Having great conversations

Each constituency will have a script or guidelines for talking to voters, and these may vary depending on the area and local political context. The person leading the session will explain how to frame conversations. Labour’s approach to speaking to voters has changed so even if you are an experienced campaigner listen carefully and ask any questions to make sure you understand the new approach.

Depending on where you are, you may be speaking to Labour voters, offering them posters or garden stakes and checking they know how to vote, what they need to bring and if they would like to meet the candidate. You may be speaker to undecided voters to get a sense of their priorities and any issues or concerns they might have. You might speak to people who voted for opponents in previous elections and trying to persuade them to put their trust in Labour in 2024.

One of the things I love about campaigning is you never know who is going to open the door and what you are going to talk about. You will have some great conversations with interesting people. Some people won’t want to talk or won’t support Labour. This is fine. You will politely thank them for their time and move on to the next front door. If people aren’t supportive, that is still useful data for the campaign. It isn’t personal.

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It is rare to have very negative experiences. I think one of the most difficult sessions I did knocking on doors in Basildon in the 2014 council elections. It was the end of the day, we’d been in Stevenage and Harlow and had a good response but by late afternoon I was tired, hungry and sunburnt. It felt like everyone just shouted “F-off we are voting UKIP” at us.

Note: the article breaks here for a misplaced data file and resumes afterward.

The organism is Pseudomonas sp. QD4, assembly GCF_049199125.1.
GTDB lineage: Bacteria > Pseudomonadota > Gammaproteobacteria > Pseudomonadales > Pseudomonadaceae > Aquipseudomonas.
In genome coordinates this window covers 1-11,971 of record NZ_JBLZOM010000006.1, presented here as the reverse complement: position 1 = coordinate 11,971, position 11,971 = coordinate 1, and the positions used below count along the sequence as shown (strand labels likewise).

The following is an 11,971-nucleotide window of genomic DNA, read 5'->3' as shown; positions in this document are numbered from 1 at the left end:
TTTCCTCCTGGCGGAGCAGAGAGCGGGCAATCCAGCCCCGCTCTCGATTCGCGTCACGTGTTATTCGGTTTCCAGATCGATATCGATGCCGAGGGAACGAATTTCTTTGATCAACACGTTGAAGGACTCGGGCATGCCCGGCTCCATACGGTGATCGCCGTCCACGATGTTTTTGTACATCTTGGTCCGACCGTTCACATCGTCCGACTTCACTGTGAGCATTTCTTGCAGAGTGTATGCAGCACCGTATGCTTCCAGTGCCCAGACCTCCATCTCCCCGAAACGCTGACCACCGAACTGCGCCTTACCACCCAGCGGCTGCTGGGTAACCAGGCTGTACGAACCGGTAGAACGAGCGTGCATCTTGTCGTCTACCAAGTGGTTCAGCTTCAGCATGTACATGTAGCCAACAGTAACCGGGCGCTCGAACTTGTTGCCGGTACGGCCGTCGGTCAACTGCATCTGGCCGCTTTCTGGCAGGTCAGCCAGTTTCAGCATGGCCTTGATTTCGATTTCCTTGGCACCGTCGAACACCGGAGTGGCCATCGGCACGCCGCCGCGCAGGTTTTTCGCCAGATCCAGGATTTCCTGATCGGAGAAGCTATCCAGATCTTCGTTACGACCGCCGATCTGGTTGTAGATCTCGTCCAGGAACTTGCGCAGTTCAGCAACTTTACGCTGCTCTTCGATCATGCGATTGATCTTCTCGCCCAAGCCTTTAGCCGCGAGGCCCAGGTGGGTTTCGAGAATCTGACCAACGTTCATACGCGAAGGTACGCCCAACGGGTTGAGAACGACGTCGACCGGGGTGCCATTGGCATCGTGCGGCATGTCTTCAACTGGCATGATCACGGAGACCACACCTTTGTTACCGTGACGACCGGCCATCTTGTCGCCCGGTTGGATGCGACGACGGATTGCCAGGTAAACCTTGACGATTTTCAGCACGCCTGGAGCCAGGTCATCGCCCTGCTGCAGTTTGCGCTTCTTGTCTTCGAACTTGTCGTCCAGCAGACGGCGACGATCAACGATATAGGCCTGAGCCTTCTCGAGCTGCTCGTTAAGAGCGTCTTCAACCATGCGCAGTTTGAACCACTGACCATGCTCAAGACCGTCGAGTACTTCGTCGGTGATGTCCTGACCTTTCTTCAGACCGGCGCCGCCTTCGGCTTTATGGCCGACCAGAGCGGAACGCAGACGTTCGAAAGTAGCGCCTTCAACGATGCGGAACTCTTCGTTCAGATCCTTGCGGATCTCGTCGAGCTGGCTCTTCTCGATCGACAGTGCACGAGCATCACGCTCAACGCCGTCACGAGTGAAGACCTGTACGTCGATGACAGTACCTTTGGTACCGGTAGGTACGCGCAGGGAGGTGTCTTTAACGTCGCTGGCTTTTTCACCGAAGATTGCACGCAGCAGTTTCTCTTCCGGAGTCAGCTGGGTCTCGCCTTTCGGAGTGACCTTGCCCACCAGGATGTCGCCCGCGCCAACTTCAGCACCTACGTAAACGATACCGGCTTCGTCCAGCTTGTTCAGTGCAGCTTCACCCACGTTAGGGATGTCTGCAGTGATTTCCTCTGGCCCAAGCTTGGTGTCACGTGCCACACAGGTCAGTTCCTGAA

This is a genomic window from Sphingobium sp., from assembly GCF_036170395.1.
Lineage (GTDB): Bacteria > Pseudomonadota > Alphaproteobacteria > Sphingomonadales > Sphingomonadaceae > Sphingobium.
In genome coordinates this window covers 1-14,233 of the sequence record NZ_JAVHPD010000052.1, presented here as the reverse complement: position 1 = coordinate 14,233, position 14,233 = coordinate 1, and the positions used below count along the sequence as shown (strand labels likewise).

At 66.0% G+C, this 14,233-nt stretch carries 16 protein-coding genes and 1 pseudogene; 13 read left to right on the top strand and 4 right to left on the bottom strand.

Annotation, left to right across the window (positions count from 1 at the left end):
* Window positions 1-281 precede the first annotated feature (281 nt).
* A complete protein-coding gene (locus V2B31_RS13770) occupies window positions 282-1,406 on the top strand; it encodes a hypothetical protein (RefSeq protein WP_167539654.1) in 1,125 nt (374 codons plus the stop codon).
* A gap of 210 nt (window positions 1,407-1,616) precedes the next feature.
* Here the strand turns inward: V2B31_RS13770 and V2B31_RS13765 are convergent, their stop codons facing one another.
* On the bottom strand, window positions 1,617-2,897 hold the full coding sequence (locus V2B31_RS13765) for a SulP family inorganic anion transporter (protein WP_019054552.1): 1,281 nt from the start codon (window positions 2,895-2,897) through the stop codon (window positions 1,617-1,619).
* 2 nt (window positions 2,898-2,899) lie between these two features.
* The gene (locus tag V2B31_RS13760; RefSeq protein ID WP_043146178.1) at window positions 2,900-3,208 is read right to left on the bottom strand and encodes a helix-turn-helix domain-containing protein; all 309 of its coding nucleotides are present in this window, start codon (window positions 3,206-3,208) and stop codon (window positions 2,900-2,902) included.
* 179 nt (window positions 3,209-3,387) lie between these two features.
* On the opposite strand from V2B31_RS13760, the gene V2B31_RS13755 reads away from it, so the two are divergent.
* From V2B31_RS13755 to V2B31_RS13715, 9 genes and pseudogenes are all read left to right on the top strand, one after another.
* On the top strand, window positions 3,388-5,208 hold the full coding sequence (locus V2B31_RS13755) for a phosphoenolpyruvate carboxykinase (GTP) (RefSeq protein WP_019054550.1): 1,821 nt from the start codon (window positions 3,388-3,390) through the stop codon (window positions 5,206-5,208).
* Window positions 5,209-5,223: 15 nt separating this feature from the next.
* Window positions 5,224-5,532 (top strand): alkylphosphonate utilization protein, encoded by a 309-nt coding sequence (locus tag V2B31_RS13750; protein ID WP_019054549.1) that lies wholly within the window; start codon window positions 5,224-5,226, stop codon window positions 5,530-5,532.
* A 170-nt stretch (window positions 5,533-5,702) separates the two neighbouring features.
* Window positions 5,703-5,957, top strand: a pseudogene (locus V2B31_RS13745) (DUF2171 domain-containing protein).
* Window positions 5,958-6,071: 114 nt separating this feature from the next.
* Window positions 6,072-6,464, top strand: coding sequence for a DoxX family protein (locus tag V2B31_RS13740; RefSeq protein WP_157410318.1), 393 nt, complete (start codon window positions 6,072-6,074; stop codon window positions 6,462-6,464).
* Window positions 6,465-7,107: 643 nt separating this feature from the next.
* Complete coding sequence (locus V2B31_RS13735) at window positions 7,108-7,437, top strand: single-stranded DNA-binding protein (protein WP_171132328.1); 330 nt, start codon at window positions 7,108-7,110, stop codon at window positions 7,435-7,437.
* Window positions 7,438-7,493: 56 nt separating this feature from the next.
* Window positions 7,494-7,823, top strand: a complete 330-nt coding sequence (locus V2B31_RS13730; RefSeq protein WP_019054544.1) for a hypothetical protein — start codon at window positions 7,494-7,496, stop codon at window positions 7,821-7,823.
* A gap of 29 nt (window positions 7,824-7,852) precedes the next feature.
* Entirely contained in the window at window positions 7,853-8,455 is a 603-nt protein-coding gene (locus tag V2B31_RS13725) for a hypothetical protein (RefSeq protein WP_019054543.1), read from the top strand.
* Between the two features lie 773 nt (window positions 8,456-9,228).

But Labour won two seats on Council and kept Labour voices in the room. The time we spent was worthwhile and the result was something the local party could build on. But most of the time (especially in this election) people are happy to chat.

It was genuinely moving and humbling in May 2022 when I was out in Chipping Barnet with my rosette on and passersby would stop me in the street to tell me they were voting Labour. Every person you speak to, every conversation you have will make a difference and help deliver a Labour government.

How else can you get involved?

Not everyone can go door knocking. Maybe it’s time, maybe its mobility. I was pregnant during my 2018 council election so did a lot of telephone canvassing instead.

You can do this at home or go to group sessions, which are fun and a great way to meet other activists. Labour has a useful online guide to other ways to volunteer. If you can, also consider donating to Labour. Even small gifts make a big difference and can pay for leaflets in a marginal constituency or targeted social media adverts.

As I said, this is a once in a generational opportunity, so it is the perfect time to get involved and help deliver the change the UK urgently needs.

Read more of our 2024 general election coverage here.